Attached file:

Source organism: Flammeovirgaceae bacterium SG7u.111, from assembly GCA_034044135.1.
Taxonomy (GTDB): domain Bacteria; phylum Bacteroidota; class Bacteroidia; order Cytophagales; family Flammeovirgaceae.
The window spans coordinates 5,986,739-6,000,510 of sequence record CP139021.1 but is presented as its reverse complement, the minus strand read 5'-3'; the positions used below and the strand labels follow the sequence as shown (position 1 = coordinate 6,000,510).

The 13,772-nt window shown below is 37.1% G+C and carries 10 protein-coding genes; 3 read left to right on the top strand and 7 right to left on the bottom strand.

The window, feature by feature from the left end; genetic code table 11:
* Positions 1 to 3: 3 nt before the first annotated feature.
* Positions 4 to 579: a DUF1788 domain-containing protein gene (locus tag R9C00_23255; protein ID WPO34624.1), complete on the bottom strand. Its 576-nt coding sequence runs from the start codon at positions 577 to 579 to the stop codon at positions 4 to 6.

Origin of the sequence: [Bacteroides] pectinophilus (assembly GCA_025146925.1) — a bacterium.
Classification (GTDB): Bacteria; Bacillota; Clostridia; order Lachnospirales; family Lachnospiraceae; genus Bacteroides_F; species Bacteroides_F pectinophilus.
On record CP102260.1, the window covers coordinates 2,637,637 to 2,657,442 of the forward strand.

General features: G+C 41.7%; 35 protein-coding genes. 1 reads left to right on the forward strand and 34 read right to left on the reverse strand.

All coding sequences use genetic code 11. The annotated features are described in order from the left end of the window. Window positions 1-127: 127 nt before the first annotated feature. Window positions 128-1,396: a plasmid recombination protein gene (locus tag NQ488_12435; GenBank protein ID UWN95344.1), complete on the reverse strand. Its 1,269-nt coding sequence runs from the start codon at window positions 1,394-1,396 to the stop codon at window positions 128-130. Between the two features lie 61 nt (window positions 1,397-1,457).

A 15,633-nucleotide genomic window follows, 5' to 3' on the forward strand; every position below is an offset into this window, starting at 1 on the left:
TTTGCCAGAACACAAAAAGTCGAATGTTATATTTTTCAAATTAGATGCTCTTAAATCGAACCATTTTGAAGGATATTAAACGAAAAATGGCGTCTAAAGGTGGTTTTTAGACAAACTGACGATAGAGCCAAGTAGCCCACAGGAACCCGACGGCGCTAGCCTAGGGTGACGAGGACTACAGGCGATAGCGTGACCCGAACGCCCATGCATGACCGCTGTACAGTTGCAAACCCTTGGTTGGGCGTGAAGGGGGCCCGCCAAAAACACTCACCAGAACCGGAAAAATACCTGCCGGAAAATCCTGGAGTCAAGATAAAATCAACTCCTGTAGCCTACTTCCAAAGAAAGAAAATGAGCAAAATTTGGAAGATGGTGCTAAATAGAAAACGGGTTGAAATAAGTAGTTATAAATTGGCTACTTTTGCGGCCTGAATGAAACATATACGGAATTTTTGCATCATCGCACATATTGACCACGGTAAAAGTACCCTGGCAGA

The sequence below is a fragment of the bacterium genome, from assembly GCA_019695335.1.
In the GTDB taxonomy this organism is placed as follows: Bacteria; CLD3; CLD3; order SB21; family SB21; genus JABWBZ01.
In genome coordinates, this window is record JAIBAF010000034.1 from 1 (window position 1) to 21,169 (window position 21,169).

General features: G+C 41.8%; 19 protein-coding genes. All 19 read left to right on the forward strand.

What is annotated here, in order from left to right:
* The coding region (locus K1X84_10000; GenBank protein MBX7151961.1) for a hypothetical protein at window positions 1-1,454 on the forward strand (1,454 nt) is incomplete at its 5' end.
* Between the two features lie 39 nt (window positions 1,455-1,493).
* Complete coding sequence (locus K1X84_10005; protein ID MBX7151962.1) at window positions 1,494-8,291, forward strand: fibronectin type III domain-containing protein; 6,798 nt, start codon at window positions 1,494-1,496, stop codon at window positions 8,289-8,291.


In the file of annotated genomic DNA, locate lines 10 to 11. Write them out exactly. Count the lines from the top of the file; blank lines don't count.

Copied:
On record CP102260.1, the window covers coordinates 2,637,637 to 2,657,442 of the forward strand.

General features: G+C 41.7%; 35 protein-coding genes. 1 reads left to right on the forward strand and 34 read right to left on the reverse strand.